2011 Expedition - Results from the 2011 archaeological expeditions related to Franklin ships HMS Erebus and HMS Terror
On September 1, 2011, the Honourable Peter Kent, Minister of Environment and Minister responsible for Parks Canada, today updated media on this summer’s two-phased Arctic archaeological surveys associated with the 19th-century pursuit of the Northwest Passage: the continuing search for Franklin’s HMS Erebus and HMS Terror and the closer examination of HMS Investigator and related land sites.
“Ruling out another 140 square kilometres in Canada’s vast Arctic waters, along with 25 kilometres of shoreline, the search for the elusive wrecks of the Franklin Expedition is further narrowed,” said Minister Kent. “The Harper Government applauds this team of experts who collectively made great strides in mapping these previously uncharted Arctic waters, in garnering new partnerships to support their efforts and in bringing Canada a step closer to uncovering the mystery of the lost Franklin Expedition.”
Ryan Harris measures the side-scan sonar towing configuration on the Kinglett.
© Parks Canada
Hydrographer in Charge Andrew Leyzack, Ryan Harris, and Commanding Officer Stuart Aldridge during a survey logistics planning session on the bridge.
© Parks Canada
The 2011 search effort for Captain John Franklin’s vessels, HMS Erebus and HMS Terror, brought together the expertise of a nationwide team of Canadian researchers and partners including the Canadian Hydrographic Service, the Canadian Coast Guard, the Government of Nunavut, the Canadian Ice Service and the University of Victoria’s Ocean Technology Laboratory. As with past seasons, Parks Canada combined its search efforts with the operations of the Canadian Hydrographic Service, which is responsible for systematically mapping and charting Canada’s Arctic to help ensure safe, navigable waters, with the support of the Canadian Coast Guard.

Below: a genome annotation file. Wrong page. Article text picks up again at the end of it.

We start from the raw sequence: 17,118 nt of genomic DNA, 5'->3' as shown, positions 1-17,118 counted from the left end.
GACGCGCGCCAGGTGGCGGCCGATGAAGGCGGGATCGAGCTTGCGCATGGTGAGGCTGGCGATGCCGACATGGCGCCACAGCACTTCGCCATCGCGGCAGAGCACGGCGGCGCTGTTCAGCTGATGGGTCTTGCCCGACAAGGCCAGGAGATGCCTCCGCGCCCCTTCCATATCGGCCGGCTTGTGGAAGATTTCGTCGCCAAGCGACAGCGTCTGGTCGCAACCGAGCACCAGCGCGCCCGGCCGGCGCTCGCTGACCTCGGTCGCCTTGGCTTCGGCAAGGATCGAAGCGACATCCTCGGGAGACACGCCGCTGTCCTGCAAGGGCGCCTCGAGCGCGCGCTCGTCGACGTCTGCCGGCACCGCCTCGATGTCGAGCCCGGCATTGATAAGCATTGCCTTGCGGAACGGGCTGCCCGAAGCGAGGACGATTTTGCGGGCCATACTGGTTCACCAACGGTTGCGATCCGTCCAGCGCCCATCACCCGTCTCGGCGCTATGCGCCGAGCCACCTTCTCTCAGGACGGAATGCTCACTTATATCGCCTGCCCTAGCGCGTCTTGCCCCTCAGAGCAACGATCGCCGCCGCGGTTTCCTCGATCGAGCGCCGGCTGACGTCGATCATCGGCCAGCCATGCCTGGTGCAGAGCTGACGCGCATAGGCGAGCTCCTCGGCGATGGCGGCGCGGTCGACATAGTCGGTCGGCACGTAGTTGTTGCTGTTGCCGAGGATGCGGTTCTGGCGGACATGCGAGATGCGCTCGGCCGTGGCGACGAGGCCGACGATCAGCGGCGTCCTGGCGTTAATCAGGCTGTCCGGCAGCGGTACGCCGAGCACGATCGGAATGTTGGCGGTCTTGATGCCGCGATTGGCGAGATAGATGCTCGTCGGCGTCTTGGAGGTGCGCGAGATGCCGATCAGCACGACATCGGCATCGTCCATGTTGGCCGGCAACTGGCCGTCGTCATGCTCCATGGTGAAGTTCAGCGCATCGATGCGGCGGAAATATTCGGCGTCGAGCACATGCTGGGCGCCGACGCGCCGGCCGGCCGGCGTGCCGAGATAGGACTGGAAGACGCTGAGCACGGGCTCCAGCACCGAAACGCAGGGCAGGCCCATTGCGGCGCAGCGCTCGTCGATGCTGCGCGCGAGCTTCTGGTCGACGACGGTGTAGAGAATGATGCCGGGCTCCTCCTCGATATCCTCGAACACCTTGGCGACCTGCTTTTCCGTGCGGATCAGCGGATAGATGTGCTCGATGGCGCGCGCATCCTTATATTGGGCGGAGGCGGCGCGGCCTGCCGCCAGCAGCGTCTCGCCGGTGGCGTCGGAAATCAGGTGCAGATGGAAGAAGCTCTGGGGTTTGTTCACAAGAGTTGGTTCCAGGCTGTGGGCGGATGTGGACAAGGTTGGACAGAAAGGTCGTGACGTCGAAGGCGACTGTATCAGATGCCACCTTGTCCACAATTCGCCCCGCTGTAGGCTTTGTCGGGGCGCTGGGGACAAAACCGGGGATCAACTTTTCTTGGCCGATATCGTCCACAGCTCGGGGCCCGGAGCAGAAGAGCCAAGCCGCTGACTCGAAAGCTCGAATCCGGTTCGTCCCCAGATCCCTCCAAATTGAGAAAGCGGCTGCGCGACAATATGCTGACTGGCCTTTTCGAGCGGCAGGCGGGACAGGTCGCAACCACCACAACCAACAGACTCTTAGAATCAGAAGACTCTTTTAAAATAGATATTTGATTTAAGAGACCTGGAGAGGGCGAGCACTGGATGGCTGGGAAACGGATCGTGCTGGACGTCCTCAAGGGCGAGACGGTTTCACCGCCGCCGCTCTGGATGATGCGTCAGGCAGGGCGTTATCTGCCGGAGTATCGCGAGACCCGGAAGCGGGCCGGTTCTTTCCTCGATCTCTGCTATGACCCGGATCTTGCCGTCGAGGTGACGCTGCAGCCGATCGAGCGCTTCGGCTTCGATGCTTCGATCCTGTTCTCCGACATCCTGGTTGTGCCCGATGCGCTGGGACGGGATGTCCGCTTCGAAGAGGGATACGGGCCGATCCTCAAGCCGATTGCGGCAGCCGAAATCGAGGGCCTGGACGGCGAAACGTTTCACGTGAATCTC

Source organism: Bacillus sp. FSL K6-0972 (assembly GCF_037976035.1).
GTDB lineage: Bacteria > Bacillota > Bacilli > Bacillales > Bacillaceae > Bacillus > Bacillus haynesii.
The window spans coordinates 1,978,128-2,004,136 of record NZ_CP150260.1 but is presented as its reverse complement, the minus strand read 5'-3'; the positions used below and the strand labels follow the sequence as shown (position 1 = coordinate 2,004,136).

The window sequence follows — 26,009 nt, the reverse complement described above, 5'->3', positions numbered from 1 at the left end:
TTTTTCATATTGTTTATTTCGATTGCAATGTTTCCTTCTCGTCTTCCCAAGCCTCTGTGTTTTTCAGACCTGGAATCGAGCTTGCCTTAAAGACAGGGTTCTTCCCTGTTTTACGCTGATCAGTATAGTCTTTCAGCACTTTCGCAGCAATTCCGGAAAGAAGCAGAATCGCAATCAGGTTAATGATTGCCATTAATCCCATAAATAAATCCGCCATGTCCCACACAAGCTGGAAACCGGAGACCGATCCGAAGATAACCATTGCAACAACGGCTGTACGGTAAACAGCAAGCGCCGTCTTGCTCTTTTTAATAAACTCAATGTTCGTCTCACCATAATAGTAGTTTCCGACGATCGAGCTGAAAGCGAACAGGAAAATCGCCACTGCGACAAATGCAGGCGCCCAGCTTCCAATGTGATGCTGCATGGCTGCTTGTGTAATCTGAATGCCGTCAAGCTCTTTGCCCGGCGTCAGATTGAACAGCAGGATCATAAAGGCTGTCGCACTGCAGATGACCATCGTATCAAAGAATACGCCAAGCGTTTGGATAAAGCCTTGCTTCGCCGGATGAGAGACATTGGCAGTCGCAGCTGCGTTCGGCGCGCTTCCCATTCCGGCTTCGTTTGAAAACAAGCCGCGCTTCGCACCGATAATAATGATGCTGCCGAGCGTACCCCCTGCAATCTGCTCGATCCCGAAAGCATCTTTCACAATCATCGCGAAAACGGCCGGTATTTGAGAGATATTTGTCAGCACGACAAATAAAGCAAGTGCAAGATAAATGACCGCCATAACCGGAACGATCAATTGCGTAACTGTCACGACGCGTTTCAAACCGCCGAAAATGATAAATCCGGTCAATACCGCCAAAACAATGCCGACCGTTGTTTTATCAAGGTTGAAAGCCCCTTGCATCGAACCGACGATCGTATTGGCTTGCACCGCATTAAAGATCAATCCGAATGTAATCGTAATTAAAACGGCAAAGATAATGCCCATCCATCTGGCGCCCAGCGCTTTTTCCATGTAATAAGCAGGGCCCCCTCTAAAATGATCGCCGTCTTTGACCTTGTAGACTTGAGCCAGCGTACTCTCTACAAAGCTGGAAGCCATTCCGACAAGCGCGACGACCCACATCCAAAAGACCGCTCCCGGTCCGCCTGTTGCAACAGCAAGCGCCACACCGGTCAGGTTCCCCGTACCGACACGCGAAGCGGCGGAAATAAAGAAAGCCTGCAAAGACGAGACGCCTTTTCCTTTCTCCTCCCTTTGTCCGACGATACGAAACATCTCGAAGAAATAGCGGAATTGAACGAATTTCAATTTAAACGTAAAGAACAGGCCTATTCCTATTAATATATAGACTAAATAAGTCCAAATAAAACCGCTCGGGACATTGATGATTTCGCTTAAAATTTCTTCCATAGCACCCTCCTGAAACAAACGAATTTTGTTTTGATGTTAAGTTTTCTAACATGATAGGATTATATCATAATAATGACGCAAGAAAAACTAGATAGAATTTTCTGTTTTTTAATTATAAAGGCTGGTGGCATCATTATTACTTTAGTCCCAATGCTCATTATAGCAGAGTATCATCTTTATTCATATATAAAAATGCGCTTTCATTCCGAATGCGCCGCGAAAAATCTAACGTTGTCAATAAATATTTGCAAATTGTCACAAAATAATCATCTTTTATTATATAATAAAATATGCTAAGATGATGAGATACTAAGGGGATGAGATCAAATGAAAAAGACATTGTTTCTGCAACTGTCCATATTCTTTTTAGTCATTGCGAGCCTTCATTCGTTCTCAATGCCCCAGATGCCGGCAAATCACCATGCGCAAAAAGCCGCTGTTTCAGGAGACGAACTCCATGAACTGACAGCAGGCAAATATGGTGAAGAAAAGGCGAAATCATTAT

The survey team also used LiDAR (Light Detection and Ranging), contracted by the Canadian Hydrographic Service, which collects bathymetric data from an aircraft and can cover a significantly larger area than survey methods deployed by watercraft. Primarily used for charting the seabed, this technology can also detect shipwrecks. The LiDAR survey data is not yet available for analysis, but will be carefully reviewed in the coming weeks and months to determine if it reveals any further clues with relation to the Franklin vessels.
Doug Stenton and Jonathan Moore at Cape Felix
© Parks Canada / Howard Jones
The Government of Nunavut also took part in the research with shoreline surveys along the northeast portion of the Royal Geographical Islands, along with surveying of an area on the most northerly point of King William Island, known as Cape Felix, where Franklin had set up an observatory.